Articles Tagged with Employment Attorney

AdobeStock_333866940-300x200The Coronavirus Aid, Relief, and Economic Security (CARES) Act, signed into law on March 27, 2020.  It includes provisions that are helpful to individuals who find themselves laid off by their employers during this unprecedented time.

The law adds an additional $600 in weekly unemployment benefits from the federal government on top of whatever benefits one would be entitled under state law.  In California, that means individuals could receive up to $1,050 per week, from the date the CARES Act was signed up until July 31, 2020.

The CARES Act also provides for one-time payments to individuals and families.  Individuals making $75,000 per year or less can expect a payment of $1,200.  Married couples filing jointly earning less than $150,000 can expect $2,400, in addition to a $500 payment for each child.  The amounts paid out decrease depending on how much one earns and completely phase-out for individuals earning more than $99,000 and married couples earning more than $198,000.

AdobeStock_238081258-300x200Employee relations can create complicated legal issues for any California company. Hiring, daily operations, performance reviews, and termination all create situations in which your company or your employee may face impaired legal rights. By clearing stating each party’s rights and responsibilities in a written document that is freely available to all employees, your company can reduce the likelihood of legal disputes. The experienced employment attorneys at Structure Law Group have helped many California companies reduce their employment liability by writing employee handbooks. Call (408) 441-7500 to schedule your consultation today.

Here are three common mistakes employers make when drafting an employee handbook:

  • Not updating it to reflect changes in employment law.

He may have looked the part, spoken well in the interview, and had the right experience. In fact, he seemed like a great fit for your company. It’s only after a few months that you realize why he was available in the first place. Employees who clearly engage in wrongful conduct such as sexual harassment, violation of company policies, or constant tardiness are often easier to terminate than employees who aren’t the right fit for the corporate environment. San Jose businesses may fear wrongful termination litigation after firing an employee for causing dissent among the staff or failing to embody corporate values. California, like most states, is an “at will” employment state. This means that absent a contract, you have the right to terminate an employee at any time and for any reason that doesn’t violate state or federal law.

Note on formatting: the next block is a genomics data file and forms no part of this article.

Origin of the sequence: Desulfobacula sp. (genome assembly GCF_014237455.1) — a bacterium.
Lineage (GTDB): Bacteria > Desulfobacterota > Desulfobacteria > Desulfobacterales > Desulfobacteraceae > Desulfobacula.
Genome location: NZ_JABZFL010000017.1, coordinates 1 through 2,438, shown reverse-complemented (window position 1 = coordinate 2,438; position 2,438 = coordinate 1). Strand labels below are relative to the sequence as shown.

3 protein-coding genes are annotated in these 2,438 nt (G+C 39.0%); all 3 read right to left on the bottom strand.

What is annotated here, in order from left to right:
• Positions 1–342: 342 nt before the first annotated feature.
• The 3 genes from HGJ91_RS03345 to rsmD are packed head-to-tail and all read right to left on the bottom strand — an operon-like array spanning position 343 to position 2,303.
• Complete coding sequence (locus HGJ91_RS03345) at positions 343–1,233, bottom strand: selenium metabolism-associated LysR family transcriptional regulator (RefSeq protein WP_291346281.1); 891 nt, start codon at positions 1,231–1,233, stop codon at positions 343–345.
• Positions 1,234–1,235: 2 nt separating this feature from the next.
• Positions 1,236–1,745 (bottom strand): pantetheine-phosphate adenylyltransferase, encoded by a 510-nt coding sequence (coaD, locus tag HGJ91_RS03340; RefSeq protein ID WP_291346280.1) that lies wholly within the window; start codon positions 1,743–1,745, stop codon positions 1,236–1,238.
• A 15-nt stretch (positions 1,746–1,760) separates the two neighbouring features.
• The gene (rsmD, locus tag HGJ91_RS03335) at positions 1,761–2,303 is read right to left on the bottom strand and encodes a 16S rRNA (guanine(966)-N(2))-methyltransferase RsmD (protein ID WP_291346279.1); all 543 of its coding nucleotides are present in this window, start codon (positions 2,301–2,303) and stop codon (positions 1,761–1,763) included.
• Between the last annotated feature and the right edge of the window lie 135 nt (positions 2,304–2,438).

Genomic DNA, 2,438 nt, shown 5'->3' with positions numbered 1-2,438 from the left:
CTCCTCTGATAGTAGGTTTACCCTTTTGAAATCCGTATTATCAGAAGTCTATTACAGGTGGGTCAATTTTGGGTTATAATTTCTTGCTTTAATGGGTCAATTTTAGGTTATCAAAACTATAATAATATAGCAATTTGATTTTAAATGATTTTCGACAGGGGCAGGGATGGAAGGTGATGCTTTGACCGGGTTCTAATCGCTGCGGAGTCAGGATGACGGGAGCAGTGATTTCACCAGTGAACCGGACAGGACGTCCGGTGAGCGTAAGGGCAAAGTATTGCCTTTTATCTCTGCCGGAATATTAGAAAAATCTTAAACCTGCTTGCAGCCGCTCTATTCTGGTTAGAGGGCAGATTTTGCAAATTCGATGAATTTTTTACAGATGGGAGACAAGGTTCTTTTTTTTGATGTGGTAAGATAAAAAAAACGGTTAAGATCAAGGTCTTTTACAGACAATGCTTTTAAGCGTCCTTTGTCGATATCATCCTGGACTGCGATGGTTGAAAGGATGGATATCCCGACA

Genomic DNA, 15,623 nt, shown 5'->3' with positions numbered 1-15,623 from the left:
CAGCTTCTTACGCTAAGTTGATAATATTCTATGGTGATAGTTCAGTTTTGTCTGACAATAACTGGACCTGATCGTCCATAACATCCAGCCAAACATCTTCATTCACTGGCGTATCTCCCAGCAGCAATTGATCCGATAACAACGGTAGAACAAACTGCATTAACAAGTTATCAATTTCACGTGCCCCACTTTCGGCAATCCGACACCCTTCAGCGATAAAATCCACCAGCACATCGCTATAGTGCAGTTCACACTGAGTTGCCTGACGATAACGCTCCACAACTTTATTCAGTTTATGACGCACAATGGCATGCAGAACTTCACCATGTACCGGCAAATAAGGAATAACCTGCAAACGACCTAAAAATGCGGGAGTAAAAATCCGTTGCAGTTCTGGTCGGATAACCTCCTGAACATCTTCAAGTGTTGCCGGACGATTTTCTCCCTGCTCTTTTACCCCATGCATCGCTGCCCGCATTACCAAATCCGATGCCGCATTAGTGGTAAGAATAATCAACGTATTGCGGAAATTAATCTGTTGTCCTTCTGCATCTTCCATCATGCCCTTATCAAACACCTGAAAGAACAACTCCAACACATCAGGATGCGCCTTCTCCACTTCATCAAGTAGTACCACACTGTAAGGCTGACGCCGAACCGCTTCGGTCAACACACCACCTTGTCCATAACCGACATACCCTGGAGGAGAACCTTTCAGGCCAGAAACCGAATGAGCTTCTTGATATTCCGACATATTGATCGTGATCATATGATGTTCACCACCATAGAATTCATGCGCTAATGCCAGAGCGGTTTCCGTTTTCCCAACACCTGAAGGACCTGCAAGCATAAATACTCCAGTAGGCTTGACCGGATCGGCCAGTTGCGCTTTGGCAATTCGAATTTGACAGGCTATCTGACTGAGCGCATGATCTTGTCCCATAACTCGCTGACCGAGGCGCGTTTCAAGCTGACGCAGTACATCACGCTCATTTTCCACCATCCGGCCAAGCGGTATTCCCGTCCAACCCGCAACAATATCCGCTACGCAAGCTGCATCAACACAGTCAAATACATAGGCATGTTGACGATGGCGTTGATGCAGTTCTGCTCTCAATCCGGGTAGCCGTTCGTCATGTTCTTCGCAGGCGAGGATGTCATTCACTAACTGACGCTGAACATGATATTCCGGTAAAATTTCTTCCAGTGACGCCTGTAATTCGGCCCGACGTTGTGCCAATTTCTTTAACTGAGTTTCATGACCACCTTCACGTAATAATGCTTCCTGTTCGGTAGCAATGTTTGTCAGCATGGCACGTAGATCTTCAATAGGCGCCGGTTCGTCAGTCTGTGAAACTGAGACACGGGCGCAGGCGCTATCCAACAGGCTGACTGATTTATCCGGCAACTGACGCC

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Avoiding Wrongful Termination Lawsuits in California – 2 exceptions to the rule

1. Although California is an “at will” employment state, there are two notable exceptions to this rule. First, an employee with an employment contract may be protected from a termination “without cause.” This means that there must be a justifiable reason for her termination as defined in the employment contract. The employee may also be entitled to certain notice and disciplinary warnings before termination. We can review any employment contracts at issue to ensure a termination complies with these provisions.

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How Can a Founder be Removed as an Employee?

You may expect the founder of a company to remain in charge of the enterprise until it the founder either retires or the company closes up shop. After all, the company would not exist without the founder, so they should retain control over their own business, right? However, there are situations where founders and CEOs are removed from their positions in an organization.

It may not seem fair that a founder starts a business from scratch, work long hours every day to build the business, find investors, and then have the investors decide that someone else should lead the company in further growth. When money is on the line, however, investors will make sure to do what is best for the company. Ousting founders seems particularly common in the tech industry, and the following are only some examples of removed founders:

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